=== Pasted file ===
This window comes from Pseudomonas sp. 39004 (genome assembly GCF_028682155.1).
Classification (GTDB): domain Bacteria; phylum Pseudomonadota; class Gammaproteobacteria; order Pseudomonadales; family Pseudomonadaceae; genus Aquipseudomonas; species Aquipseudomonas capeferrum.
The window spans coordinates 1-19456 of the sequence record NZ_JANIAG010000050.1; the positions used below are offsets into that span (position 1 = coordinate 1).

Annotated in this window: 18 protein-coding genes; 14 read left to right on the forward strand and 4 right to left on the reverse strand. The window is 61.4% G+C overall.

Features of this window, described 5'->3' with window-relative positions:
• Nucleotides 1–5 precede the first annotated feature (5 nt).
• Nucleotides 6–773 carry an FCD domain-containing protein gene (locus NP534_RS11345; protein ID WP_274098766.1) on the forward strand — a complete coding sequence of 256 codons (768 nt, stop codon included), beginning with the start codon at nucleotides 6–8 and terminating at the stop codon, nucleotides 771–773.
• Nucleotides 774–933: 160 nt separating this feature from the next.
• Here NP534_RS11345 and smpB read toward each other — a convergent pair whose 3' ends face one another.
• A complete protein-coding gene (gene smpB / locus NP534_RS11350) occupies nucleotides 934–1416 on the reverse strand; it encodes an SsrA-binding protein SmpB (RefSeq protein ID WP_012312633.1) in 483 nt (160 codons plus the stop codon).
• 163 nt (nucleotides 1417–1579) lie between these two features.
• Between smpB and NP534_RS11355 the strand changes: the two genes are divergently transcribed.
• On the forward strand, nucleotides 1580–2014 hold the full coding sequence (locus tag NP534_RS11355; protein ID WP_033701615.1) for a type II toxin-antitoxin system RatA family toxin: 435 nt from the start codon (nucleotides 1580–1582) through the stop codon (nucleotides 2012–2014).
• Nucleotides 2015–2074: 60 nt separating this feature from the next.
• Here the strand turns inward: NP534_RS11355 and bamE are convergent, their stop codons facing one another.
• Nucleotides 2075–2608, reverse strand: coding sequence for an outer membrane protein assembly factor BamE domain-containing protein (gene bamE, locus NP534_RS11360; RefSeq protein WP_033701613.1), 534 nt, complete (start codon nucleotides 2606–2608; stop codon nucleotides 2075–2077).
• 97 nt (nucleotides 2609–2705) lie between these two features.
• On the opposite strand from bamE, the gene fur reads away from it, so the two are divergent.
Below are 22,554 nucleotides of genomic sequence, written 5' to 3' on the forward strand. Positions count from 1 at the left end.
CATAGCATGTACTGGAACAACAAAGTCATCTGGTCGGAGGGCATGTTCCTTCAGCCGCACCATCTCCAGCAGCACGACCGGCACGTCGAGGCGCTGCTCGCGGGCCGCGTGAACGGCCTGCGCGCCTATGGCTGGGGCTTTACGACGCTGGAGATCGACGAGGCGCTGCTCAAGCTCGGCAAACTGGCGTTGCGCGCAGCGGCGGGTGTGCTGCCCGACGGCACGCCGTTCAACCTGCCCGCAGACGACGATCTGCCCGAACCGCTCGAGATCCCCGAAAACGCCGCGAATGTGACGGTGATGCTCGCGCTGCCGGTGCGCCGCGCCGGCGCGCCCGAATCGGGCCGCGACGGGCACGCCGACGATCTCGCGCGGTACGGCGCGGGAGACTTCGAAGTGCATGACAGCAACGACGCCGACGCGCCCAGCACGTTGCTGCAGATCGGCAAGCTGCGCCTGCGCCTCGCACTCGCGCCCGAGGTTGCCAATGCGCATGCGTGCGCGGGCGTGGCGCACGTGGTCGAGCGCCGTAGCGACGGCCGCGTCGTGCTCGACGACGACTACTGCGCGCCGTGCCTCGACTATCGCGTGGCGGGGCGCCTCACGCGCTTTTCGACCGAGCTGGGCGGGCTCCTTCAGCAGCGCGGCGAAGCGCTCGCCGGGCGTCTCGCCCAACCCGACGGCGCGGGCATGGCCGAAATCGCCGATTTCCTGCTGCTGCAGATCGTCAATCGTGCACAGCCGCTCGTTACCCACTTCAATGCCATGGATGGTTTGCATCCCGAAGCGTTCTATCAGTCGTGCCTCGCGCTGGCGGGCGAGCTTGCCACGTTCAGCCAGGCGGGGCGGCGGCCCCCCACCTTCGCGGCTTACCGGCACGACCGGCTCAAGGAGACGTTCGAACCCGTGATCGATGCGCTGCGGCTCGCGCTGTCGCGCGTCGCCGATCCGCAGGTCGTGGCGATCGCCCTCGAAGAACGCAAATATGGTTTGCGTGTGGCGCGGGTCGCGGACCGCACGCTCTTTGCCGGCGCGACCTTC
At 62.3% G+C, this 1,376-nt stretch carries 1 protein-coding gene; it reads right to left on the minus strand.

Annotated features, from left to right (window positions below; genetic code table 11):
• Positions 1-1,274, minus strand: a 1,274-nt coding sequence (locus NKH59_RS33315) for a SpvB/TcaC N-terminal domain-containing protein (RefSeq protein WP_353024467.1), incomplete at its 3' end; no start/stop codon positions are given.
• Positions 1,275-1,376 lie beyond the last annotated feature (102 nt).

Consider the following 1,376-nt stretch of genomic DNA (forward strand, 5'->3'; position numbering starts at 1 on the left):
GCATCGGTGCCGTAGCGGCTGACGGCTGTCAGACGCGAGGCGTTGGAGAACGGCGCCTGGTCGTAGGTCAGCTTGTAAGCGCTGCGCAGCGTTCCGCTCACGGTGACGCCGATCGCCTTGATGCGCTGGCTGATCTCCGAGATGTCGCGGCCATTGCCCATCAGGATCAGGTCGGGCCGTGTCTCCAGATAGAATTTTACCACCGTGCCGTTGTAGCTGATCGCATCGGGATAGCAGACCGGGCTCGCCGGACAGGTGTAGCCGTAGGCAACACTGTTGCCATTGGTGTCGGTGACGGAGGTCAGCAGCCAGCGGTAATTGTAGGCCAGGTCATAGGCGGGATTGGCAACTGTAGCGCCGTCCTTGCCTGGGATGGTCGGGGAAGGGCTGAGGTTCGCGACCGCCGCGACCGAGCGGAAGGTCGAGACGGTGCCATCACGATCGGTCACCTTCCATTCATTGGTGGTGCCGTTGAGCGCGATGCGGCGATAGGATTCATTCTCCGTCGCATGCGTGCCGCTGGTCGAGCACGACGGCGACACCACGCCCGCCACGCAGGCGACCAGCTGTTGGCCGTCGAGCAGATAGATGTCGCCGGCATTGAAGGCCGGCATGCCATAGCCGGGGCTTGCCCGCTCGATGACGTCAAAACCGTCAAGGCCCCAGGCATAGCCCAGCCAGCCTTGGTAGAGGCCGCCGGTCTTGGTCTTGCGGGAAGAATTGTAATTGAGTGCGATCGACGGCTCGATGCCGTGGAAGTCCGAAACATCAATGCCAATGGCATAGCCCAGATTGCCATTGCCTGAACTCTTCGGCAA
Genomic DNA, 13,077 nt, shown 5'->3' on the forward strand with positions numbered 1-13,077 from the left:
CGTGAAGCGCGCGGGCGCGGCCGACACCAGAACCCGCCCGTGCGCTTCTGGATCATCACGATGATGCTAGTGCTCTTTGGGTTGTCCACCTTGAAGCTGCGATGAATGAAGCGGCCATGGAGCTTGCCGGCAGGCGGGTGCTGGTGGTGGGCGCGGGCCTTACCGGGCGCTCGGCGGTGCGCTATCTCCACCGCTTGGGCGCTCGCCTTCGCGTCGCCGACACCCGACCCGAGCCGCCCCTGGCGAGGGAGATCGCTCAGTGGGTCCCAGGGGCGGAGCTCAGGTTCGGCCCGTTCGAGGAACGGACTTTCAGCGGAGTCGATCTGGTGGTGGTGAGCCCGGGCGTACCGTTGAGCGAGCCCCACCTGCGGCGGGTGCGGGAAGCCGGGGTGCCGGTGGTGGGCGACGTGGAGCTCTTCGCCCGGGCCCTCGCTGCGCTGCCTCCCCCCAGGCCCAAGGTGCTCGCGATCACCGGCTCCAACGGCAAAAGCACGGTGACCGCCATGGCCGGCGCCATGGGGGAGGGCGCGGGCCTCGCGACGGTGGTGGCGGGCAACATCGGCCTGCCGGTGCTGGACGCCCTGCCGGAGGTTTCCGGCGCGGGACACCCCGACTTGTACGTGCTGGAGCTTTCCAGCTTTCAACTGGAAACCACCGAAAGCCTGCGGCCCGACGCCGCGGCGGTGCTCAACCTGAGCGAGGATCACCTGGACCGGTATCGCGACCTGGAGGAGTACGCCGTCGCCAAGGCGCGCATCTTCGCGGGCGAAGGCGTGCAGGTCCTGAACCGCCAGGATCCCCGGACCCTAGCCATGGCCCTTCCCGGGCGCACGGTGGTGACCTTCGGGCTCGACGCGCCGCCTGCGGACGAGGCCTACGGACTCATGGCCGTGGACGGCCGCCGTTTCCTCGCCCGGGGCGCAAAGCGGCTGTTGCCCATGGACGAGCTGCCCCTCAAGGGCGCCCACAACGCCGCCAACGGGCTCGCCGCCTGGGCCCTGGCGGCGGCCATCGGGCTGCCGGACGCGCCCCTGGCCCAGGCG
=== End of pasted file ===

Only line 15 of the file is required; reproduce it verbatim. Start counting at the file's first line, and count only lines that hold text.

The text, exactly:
• Here the strand turns inward: NP534_RS11355 and bamE are convergent, their stop codons facing one another.